Putin feted as Serbia marks end of Nazi rule

Russian president says Serbia is "closest ally", as nation celebrates liberation of Belgrade 70 years ago.

    Putin feted as Serbia marks end of Nazi rule
    Tanks rumbled through the streets to mark Belgrade's liberation from Nazi occupation [REUTERS]

    Serbia has feted Vladimir Putin with a military parade to mark seven decades since the Russians liberated Belgrade from the Nazis, but leaders balanced their reverence for old allies with a statement on their future in Europe.

    The Russian president was among thousands who on Thursday watched more than 3,000 soldiers and tanks march in Belgrade's first military parade since 1985, when it was the capital of Yugoslavia.

    But the parade and Putin's welcome came at a time when Serbia is vying for acceptance into the European Union, while the bloc accuses Russia of formenting war in Ukraine.

    Nazi-occupied Belgrade fell to the Red Army and Yugoslav partisans on October 20, 1944, but the parade was held on Thursday, October 16, to accommodate Putin, on his way to Milan for an EU-Asia summit set to be dominated by Ukraine and fears of a new European gas crisis.

    Putin, who was given the Order of the Republic of Serbia, the country's highest state decoration, told his Serbian counterpart Tomislav Nikolic: "Russia, just as it was in the past, will always see Serbia as our closest ally."

    Despite the red-carpet treatment and lofty talk of Slav brotherhood, Serbia's prime minister Aleksandar Vucic said his country would not veer from a strategic shift to the west.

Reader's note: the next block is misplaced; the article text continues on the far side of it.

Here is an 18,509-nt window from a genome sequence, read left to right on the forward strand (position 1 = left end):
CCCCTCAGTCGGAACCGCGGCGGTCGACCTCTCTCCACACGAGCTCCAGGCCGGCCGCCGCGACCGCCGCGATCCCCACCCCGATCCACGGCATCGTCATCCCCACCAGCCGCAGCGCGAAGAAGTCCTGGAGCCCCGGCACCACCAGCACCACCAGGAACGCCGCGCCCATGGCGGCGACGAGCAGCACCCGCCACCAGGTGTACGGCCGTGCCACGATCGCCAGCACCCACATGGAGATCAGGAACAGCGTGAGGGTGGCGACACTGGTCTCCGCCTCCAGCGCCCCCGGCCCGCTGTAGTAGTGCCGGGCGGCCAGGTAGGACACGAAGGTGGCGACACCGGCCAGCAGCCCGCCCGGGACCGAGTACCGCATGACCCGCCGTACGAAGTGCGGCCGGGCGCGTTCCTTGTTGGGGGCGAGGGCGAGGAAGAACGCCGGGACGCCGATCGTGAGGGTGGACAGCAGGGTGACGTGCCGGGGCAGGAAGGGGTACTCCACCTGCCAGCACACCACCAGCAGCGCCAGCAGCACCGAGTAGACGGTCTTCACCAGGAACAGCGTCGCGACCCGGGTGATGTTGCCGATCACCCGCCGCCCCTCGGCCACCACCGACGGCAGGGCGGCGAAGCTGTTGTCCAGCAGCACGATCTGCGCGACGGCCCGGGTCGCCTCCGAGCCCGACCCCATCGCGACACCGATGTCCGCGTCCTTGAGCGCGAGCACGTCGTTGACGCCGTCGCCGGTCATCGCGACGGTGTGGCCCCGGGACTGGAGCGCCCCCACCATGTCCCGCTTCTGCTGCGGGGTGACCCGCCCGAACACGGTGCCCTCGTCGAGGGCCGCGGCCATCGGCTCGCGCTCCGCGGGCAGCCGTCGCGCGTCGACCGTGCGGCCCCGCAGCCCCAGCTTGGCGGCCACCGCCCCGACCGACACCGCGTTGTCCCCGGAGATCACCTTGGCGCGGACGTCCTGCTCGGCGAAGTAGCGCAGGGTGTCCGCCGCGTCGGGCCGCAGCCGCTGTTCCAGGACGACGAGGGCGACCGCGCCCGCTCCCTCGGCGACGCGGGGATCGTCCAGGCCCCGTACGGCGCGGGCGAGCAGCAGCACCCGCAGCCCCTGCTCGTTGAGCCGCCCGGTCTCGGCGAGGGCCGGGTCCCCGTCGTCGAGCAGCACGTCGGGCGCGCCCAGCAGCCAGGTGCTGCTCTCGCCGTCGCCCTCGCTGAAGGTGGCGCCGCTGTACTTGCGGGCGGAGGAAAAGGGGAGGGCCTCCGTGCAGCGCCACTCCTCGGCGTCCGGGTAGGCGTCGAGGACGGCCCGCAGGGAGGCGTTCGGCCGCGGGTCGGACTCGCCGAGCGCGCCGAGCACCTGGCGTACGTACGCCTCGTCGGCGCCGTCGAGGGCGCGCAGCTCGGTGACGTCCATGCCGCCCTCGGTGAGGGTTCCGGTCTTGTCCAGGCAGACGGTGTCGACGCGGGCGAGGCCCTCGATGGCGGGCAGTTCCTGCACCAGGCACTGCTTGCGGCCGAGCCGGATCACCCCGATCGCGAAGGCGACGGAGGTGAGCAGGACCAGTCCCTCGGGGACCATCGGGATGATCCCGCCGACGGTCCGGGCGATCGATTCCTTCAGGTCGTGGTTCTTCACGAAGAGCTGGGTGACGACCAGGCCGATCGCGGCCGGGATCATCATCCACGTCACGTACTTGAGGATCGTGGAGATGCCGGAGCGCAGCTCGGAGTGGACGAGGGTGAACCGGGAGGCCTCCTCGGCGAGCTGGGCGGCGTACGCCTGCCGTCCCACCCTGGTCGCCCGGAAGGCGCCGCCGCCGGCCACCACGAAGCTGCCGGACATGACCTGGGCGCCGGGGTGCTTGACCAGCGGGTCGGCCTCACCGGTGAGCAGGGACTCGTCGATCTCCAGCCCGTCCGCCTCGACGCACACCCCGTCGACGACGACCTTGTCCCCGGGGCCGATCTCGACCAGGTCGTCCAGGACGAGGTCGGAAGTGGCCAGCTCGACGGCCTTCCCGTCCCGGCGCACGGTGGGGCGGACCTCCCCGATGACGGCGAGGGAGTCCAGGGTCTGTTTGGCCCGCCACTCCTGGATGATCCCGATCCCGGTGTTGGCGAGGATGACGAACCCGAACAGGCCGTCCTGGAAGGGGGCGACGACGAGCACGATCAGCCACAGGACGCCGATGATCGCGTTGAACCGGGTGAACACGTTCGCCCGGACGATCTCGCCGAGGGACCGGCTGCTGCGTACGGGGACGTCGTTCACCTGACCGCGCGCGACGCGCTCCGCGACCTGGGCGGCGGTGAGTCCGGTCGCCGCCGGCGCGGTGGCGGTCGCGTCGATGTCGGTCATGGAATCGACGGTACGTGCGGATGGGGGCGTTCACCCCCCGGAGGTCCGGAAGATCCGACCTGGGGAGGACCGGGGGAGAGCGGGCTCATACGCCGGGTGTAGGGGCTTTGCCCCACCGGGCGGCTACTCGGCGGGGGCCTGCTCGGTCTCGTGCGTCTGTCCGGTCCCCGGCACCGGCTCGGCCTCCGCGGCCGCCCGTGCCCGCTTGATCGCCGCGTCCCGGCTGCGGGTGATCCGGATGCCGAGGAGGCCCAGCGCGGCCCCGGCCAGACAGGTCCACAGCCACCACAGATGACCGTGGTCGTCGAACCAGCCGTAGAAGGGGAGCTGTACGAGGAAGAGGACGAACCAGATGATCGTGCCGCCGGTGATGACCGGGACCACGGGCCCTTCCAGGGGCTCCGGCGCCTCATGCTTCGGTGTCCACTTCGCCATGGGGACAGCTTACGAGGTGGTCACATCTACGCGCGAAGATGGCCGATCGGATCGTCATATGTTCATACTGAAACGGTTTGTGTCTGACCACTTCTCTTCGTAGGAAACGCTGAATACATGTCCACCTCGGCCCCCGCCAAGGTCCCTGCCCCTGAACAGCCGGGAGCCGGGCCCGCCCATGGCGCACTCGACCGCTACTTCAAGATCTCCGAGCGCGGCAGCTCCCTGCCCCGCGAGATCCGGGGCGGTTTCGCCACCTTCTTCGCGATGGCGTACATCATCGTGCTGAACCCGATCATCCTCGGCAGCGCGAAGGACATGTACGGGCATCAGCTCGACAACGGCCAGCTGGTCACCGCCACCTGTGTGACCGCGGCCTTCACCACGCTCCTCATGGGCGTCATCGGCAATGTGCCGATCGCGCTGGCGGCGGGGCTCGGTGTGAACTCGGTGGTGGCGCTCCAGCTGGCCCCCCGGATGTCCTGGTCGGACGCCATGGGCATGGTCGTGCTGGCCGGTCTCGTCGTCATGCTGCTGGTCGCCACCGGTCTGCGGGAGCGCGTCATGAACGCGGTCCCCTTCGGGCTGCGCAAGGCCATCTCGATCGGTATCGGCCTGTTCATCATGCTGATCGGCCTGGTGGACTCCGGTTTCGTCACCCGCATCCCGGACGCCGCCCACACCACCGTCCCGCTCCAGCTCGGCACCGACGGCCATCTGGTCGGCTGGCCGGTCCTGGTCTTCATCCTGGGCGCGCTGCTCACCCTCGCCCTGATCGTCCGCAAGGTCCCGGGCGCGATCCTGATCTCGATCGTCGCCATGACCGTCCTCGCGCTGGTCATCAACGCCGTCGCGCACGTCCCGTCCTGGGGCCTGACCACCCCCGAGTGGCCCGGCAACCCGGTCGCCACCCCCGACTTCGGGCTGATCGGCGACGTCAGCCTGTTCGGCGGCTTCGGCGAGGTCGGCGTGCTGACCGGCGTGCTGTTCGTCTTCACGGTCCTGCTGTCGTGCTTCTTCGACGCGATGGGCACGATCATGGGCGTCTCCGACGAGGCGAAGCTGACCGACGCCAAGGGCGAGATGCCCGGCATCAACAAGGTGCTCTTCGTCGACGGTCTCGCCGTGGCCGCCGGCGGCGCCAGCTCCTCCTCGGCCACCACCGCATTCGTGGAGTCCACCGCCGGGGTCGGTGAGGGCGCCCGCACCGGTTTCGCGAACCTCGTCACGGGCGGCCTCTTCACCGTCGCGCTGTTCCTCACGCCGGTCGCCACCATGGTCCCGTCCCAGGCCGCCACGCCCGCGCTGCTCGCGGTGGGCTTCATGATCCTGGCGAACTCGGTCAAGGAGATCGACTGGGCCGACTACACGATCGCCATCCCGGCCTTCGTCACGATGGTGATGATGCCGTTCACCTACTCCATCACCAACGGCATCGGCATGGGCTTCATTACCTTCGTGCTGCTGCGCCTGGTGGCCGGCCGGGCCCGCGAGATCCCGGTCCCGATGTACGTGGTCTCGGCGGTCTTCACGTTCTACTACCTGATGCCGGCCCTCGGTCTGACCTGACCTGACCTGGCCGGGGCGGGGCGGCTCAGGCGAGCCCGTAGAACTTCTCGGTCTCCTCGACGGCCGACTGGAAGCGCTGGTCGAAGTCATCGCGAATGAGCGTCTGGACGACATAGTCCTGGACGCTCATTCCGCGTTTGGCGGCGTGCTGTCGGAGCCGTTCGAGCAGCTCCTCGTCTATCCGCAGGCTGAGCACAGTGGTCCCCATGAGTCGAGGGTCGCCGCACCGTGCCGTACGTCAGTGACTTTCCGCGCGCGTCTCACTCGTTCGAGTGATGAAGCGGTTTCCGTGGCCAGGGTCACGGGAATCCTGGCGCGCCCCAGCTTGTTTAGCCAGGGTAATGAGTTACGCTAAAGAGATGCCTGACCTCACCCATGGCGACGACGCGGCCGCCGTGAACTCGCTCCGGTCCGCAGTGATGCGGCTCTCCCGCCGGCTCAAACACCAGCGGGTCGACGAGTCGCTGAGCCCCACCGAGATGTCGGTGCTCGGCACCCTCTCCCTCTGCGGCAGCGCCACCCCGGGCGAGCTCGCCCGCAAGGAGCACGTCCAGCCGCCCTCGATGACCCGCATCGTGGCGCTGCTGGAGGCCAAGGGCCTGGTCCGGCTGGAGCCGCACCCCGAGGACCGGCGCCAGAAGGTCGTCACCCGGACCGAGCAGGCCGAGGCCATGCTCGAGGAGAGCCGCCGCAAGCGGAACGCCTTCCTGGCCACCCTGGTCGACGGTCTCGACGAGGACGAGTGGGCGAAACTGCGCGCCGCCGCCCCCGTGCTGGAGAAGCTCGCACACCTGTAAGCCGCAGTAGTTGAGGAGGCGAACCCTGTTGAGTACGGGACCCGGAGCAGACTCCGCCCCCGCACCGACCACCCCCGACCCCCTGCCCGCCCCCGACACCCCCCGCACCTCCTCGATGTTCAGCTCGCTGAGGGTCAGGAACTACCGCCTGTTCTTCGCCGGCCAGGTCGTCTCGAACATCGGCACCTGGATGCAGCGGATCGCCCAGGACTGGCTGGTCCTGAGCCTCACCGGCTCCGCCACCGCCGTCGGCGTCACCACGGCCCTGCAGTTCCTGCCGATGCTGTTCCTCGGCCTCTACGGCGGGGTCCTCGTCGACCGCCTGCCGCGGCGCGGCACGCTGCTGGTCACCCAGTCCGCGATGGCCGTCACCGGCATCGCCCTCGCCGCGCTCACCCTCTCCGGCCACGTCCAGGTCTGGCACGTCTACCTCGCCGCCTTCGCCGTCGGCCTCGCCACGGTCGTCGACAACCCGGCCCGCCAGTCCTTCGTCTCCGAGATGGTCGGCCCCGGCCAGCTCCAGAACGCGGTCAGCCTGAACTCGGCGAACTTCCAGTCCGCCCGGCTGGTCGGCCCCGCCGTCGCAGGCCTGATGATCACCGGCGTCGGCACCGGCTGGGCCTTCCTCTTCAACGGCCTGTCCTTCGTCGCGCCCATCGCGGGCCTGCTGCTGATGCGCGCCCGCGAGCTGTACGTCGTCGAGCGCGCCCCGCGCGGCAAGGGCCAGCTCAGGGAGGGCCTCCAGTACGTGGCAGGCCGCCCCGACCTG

"Serbia is on its European path, and we will not give up on that path," he said as he sat beside Putin.

    Serbia, which began negotiations this year to join the EU, has refused to join the Western sanctions imposed on Russia for its backing of pro-Russian separatists in eastern Ukraine, despite EU pressure to align its foreign policy.

    Belgrade still has time, however, with EU accession unlikely before 2020 at the earliest.

    SOURCE: Agencies


    YOU MIGHT ALSO LIKE

    How different voting systems work around the world

    How different voting systems work around the world

    Nearly two billion voters in 52 countries around the world will head to the polls this year to elect their leaders.

    How Moscow lost Riyadh in 1938

    How Moscow lost Riyadh in 1938

    Russian-Saudi relations could be very different today, if Stalin hadn't killed the Soviet ambassador to Saudi Arabia.

    The great plunder: Nepal's stolen treasures

    The great plunder: Nepal's stolen treasures

    How the art world's hunger for ancient artefacts is destroying a centuries-old culture. A journey across the Himalayas.